A tumultuous year all but behind him, President Barack Obama set off for his annual winter getaway in Hawaii hoping for one thing: Quiet.
Air Force One touched down late in the evening at Joint Base Pearl Harbor-Hickam, with the president, first lady Michelle Obama, their daughters and two dogs on board. On Saturday, the family was to begin their roughly two-week retreat from the hubbub in Washington on the lush island of Oahu.
Vacationing in Hawaii, where the president was born and spent much of his childhood, has been a tradition every year that Obama has been in the White House. This year, the trip comes as Obama closes out a chaotic sixth year in office on something of a high note.
Lofty aspirations to overhaul immigration laws, early childhood education and U.S. wages were scuttled by stubborn opposition to Obama's agenda in Congress, and on his watch, Democrats took a drubbing in the midterm elections that will relegate them to the minority in Congress for Obama's last two years. Crises erupted in Ukraine, the Middle East and West Africa, diverting Obama's attention time and again.
Yet as Obama packed his bags for Hawaii, he appeared buoyed by what he had managed to accomplish on other fronts, including the resumption of relations with Cuba last week after a half-century of antagonism. In his year-end news conference Friday, Obama said he felt energized, citing signs of major progress in the economic recovery and his recent executive actions on immigration and climate change.
He also took time to comment on the Sony movie 'The Interview.' He stated flatly that Sony was wrong to cancel the release of “The Interview,” after hackers threatened violence against theaters that planned to screen the film.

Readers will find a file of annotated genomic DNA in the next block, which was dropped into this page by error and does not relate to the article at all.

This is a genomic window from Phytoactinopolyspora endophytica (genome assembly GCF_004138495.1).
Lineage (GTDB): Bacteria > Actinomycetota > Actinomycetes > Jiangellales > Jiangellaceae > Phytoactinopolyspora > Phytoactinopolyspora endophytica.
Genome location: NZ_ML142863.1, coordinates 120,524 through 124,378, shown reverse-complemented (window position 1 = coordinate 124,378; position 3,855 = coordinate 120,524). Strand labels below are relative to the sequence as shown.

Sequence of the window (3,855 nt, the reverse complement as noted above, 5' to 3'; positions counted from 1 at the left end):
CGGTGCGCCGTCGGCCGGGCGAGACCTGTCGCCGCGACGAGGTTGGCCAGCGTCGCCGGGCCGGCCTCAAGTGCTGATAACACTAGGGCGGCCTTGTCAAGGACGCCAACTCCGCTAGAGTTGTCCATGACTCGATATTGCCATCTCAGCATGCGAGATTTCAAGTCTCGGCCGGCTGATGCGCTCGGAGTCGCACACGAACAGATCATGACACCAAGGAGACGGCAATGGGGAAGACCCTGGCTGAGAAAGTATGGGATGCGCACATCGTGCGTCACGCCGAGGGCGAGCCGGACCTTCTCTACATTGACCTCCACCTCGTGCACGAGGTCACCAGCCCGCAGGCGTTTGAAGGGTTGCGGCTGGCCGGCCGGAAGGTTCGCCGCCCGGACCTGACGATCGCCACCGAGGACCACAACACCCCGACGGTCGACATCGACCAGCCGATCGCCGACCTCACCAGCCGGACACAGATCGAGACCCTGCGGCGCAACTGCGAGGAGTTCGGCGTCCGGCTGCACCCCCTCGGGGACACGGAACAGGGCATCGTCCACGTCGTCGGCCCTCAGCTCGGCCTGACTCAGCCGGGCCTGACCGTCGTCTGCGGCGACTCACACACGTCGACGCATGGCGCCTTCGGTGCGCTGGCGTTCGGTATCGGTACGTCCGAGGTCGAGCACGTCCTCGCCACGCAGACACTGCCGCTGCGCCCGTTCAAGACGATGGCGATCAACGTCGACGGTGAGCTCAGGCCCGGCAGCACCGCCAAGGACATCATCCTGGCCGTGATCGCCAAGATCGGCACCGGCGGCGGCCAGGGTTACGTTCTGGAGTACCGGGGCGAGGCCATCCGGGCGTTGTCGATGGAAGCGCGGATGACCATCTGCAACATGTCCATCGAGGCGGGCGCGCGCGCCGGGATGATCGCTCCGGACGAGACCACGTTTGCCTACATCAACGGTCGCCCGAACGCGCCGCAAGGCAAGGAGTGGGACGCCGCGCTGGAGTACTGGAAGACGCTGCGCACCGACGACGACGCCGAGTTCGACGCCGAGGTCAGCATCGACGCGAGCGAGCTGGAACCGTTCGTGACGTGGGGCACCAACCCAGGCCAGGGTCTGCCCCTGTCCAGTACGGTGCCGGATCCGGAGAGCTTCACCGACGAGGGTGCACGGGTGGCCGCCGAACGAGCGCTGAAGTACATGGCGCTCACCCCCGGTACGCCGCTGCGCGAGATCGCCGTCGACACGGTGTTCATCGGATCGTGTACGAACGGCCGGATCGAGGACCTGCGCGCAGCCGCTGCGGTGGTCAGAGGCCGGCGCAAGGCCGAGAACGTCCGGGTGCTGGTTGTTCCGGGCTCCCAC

"Yes, I think they made a mistake," Obama said Friday. The president also said he wished Sony had talked to him first before canceling the film’s release. “I would have told them, ‘Do not get into a pattern where you’re intimidated by these kinds of criminal attacks,’” he said.
He also indicated he was ready for a break from Washington. "Going into the fourth quarter, you usually get a time-out," Obama said. "I am now looking forward to a quiet time-out, Christmas with my family."
He also wished reporters a "mele kalikimaka" — Hawaiian for merry Christmas.
Typically, Obama spends much of his vacation playing golf on Hawaii's lush courses, joined on the green by longtime friends and occasionally a celebrity or professional athlete. A gym at a nearby Marine Corps base allows the president to get in an early-morning workout. He and Mrs. Obama also dine out at landmark restaurants in Honolulu, and join daughters Sasha and Malia for hikes, beach time and trips for shave ice — a Hawaiian treat similar to a snow cone.
In years past, Obama's vacation has been interrupted by pressing crises, sometimes forcing him to delay his departure or even return to Washington temporarily.
In Dec. 2012, for example, the Obama family returned to Washington ahead of schedule as a year-end deadline loomed before the U.S. economy went over a so-called "fiscal cliff." Without action by Obama and Congress, automatic deep budget cuts and tax increases were set to begin in January, which many economists said could send the country back into recession.
This year, with Congress having approved must-pass legislation just ahead of its year-end deadlines, White House aides were cautiously optimistic that this year's trip wouldn't be disturbed.
Like last year, the Obamas were to spend their time away in a swank rental home in Kailua, a beachside community not far from Honolulu. Obama has no public events scheduled during his stay, but islanders typically have a few opportunities to spot the president and his family out and about during their stay.
Obama is scheduled to return to Washington on Jan. 4.
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